VocalPointhas a dual purpose, to create the most compelling choral music it can while raising money for humanitarian causes. St. Paul choral singer Shahbaz Shah says the choir has one of the most dynamic directors in the Twin Cities in Jennifer Anderson. VocalPoint is singing this weekend (2/11 & 2/12 at 3pm) at its home base of Central Presbyterian Church in St. Paul. Maria Jette is the guest soloist.
And you can get an early sneak peek at the Art Hounds' picks every week by texting the word ART to 677-677.
Art Hounds is powered by the Public Insight Network.
Posted at 4:13 PM on February 9, 2012
by Marianne Combs
Filed under: Events
Here are some good bets for showing your affection to a loved one before, during and after Valentine's Day:
Dennis Oglesby, Dennis Spears and Julius Collins perform at the Capri Theater this weekend
Before Valentine's Day
Three handsome men sing of love, so you don't have to find the words. Join Dennis Oglesby, Dennis Spears and Julius Collins at the Capri Theater, accompanied by Sanford Moore on piano. The show features a range of genres and musical moods, from pop to jazz and blues, and perhaps a poem or two. The concerts are at 7 p.m. Saturday, Feb 11 and 3 pm Sunday, Feb 12.
Come witness a Hot Metal Iron Pour at the Park for Valentines day. Bring your love, potential love or meet someone new... Twelve sculptors brave the cold for a short, sweet and HOT affair! Bring a thermos of cocoa and warm your hands over the hot sculpture molds. Sunday · February 12th 12 - 5pm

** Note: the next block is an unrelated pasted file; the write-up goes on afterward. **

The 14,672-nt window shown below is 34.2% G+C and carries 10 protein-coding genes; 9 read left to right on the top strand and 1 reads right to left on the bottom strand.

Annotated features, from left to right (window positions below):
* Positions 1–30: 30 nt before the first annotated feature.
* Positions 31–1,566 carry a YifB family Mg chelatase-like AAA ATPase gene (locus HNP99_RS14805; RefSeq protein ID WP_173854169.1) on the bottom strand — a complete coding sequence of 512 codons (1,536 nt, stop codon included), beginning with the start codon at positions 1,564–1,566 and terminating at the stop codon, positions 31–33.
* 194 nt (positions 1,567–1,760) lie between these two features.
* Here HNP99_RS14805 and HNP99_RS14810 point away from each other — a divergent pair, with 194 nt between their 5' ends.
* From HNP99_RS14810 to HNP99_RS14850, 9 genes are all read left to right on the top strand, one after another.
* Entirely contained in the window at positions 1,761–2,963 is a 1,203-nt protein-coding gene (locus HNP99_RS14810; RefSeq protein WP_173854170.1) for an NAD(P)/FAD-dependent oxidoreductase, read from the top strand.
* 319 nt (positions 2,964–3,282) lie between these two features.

On Valentine's Day
Let the fabulous Steele family sing you songs of love as you dine on some seductive fare at the Dakota. Seating available for dinner and "dessert" performances.
Usher in Valentine's Day the old fashioned way by enjoying classic poems of the 19th century in the elegant drawing room of the Hill House. Actors Craig Johnson, Laura Salveson and Ann Daly, wearing 1890s eveningwear, perform a wide range of humorous and stirring poems. Visitors will hear works by Dickinson, Poe, Longfellow, Browning and others dealing with love, romance, temperance, sports, war and even poems about James J. Hill himself. Audience members are invited to bring a short Victorian poem to read aloud. The one-hour program will be followed by light refreshments and tours of the Hill House.
After Valentine's Day
A fisherman falls in love with a woman who is a selkie - part human and part seal. She must make a choice between betrayal and self-sacrifice: past or future, heart or home in The Ballad of the Pale Fisherman. Written and directed by local playwright Isabel Nelson, Pale Fisherman is inspired by Irish and Scottish folk tales. At the Illusion Theater through February 25. (Editor's note: this performance actually runs before, during and after Valentine's Day, but for the sake of symmetry I've place it in the post V-day slot)
Enjoy Gothic chant by candlelight accompanied by interpretive projections, as you escape to a time when artists were heroes and composers were paid better than politicians. I know it's in a church, but aren't those lovely voices romantic? In the Twin Cities performances are Saturday at The Basilica of Saint Mary and Sunday at St. Mary's Chapel of The St. Paul Seminary.